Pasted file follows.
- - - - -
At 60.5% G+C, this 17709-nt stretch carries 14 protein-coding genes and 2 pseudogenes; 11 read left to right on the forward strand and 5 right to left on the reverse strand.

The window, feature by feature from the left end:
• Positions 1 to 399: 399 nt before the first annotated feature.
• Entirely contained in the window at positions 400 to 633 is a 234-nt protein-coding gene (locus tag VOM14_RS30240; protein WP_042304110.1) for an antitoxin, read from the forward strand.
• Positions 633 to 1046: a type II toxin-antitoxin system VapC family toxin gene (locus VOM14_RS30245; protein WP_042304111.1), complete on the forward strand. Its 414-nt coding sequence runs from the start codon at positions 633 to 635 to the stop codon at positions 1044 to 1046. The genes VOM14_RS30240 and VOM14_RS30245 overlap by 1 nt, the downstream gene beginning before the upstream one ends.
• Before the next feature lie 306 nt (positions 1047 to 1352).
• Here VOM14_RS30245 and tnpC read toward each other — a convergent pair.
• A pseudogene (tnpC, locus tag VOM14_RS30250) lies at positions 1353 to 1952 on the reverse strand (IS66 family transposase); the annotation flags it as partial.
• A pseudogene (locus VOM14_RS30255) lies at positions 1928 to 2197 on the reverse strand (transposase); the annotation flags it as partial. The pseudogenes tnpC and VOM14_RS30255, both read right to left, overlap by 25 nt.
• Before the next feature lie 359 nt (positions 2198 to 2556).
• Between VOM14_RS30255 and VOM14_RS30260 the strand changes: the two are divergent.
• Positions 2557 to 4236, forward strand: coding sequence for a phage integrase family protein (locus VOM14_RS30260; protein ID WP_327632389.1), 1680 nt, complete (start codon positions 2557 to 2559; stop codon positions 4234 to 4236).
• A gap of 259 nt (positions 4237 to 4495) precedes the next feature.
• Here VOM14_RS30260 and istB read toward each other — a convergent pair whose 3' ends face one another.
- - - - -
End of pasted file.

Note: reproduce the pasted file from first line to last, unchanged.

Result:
At 60.5% G+C, this 17709-nt stretch carries 14 protein-coding genes and 2 pseudogenes; 11 read left to right on the forward strand and 5 right to left on the reverse strand.

The window, feature by feature from the left end:
• Positions 1 to 399: 399 nt before the first annotated feature.
• Entirely contained in the window at positions 400 to 633 is a 234-nt protein-coding gene (locus tag VOM14_RS30240; protein WP_042304110.1) for an antitoxin, read from the forward strand.
• Positions 633 to 1046: a type II toxin-antitoxin system VapC family toxin gene (locus VOM14_RS30245; protein WP_042304111.1), complete on the forward strand. Its 414-nt coding sequence runs from the start codon at positions 633 to 635 to the stop codon at positions 1044 to 1046. The genes VOM14_RS30240 and VOM14_RS30245 overlap by 1 nt, the downstream gene beginning before the upstream one ends.
• Before the next feature lie 306 nt (positions 1047 to 1352).
• Here VOM14_RS30245 and tnpC read toward each other — a convergent pair.
• A pseudogene (tnpC, locus tag VOM14_RS30250) lies at positions 1353 to 1952 on the reverse strand (IS66 family transposase); the annotation flags it as partial.
• A pseudogene (locus VOM14_RS30255) lies at positions 1928 to 2197 on the reverse strand (transposase); the annotation flags it as partial. The pseudogenes tnpC and VOM14_RS30255, both read right to left, overlap by 25 nt.
• Before the next feature lie 359 nt (positions 2198 to 2556).
• Between VOM14_RS30255 and VOM14_RS30260 the strand changes: the two are divergent.
• Positions 2557 to 4236, forward strand: coding sequence for a phage integrase family protein (locus VOM14_RS30260; protein ID WP_327632389.1), 1680 nt, complete (start codon positions 2557 to 2559; stop codon positions 4234 to 4236).
• A gap of 259 nt (positions 4237 to 4495) precedes the next feature.
• Here VOM14_RS30260 and istB read toward each other — a convergent pair whose 3' ends face one another.